Previous 1 9 10 11 12 13 Next 269 Replies Latest reply: Apr 23, 2014 10:11 AM by gilesfromwimborne Go to original post Branched to a new discussion.
  • Daver12 Level 1 Level 1 (0 points)

    I would guess that the Apple presenters in your link are using a Mac, not an iPad. I'm not a Mac person, but I believe that there are all kinds of remote control devices for a MAC just as there are for a PC.


    As for the iPad, I can't find anything available that can remotely control Keynote other than the Apps discussed above.


    It sure would be nice to just plug a receiver into the Apple connector port on the iPad and have some small wireless remote that could hide in your hand. I'm really surprised that with the popularity of the iPad that something doesn't exist yet.


    We just recently discovered Keynote for the iPad and how well it's presentation mode is laid out. Maybe as more of the corporate presenters start using iPads for Powerpoint presentations, the need for a remote will get someone to build the device. On the other hand, if you're not going to hold the iPad and make use of it's presentation mode, maybe you would just run powerpoint from a pc and use a wireless remote.



  • Daver12 Level 1 Level 1 (0 points)



    You posted at the same time I was writing my reply to your Apple Presenters link a few posts above this.


    In your response to the "Simple Cue" and the "Blue clicker" links, I don't see where the Simple Cue can connect to an iPad and the Blue Clicker is only referring to what Steve Jobs has been seen holding at his presentations, which are controlling Macs as the story shows.



  • Pietro777 Level 1 Level 1 (0 points)

    I know that this clicker is with USB. But I found ideal presentation combination. Not cheap, but ideal.


    It is the solution of ArriTyson ( with this SimpleCue clicker ( or for smaller distances with this remote ( Your presentation is running on the Mac, controller is in your hand and slides, time and presenter notes you see on your iPad.


    Configuration: Mac, Clicker, iPad

  • Daver12 Level 1 Level 1 (0 points)

    I guess I'm not following why you would want an iPad if you have a Mac and a remote in the setup. If you're close enough to the iPad to see the presenter notes, then why not touch the screen on the iPad to advance the slide rather than hold the remote? If you're only using the iPad to see the presenter notes and not controll the presentation, then why not just look at the screen on the Mac and skip the iPad altogether?


    The same goes for using an iPhone to control the iPad and Keynote - I believe Keynote works on an iPhone, so why not just run Keynote from the iPhone rather than remotely control the iPad. I think the iPhone can connect to the Apple TV the same as an iPad.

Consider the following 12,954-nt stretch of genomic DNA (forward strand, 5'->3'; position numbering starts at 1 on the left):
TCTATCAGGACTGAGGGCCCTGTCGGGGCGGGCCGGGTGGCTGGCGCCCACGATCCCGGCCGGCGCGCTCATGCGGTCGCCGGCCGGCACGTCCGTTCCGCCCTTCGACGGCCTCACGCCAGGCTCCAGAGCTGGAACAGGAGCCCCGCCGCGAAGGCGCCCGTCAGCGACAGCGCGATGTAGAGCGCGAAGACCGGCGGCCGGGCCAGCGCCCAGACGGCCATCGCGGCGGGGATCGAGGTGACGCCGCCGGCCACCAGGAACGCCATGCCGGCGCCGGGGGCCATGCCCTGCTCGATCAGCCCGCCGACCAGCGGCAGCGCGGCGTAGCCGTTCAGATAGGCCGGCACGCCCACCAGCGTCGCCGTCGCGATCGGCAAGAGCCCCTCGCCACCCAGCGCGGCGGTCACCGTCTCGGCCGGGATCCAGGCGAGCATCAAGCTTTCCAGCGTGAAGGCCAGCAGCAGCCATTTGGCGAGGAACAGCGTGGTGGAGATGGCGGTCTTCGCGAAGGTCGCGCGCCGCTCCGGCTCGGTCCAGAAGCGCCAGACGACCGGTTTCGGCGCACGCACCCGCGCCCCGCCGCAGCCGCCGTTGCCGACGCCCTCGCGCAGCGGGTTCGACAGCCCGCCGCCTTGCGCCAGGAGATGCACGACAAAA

In my opinion, the more complex we make the setup, the more chance there is of some component not working and we end up standing in front of an audience with a blank screen. Wow them with the contect, not the setup.



  • Pietro777 Level 1 Level 1 (0 points)



    I'll explain to you my look. You are on the stage. Your Mac is by the projector somewhere far from you. Your iPad is in front of you. If you want to, you can stay on one place and control the presentation. If you want to walk on the stage, like Steve did, you can walk and speak and control the presentation elsewhere and you don't need to touch your iPad. If you have your notes in head or on the paper, you don't need iPad. If the projector is projecting behind of you, you don't need to turn back, what is on the projector and you will see it in front of you. You can use of course iPhone to control the presentation, but more useful is remote with hardware buttons. Steve didn't use iPhone to control his presentations too.



  • Daver12 Level 1 Level 1 (0 points)



    That makes sense that you are using the iPad as a remote screen of the Mac and one of the only ways to use a hardware remote. I also agree that I would want hardware buttons rather than a touch screen in my hand for a remote. We can only hope that someone will come up with a hardware iPad remote.



  • johnniefromportland Level 1 Level 1 (0 points)

    Let me give you my context. This is VERY common for corporate trainers and classroom teachers pre-K to higher eeducation...


    I am in a room (classroom/training room) that is not "my home," so I have very limited control of the network. My iPad is connected to the data projector with the VGA dongle. No MAC in sight. Corporate/campus/commercial wifi is not setup to allow wifi connection through the network (true of security setting on most wifi networks) unless you can identify a specific IP address of the device (as with the spalshtop app).


    I want to use my iPhone to uncouple me from the podium during my Keynote presentation.


    I will also need access to the web, as I also need to access other apps and websites from the iPad that will be mirrored to the data projector. These I can do from the podium. 


    Is there a solution?

  • Daver12 Level 1 Level 1 (0 points)

    You could use the belkin router that I referenced in an earlier post and that will get you a small private wifi/network connection between your iPad and iPhone regardless of what security the school has in place. If you get an Apple TV device for $100, you can lose the VGA dongle as this will also connect to the iPad via wifi. You definately will want to password protect both access to the router setup and to its wifi connection (use WPA).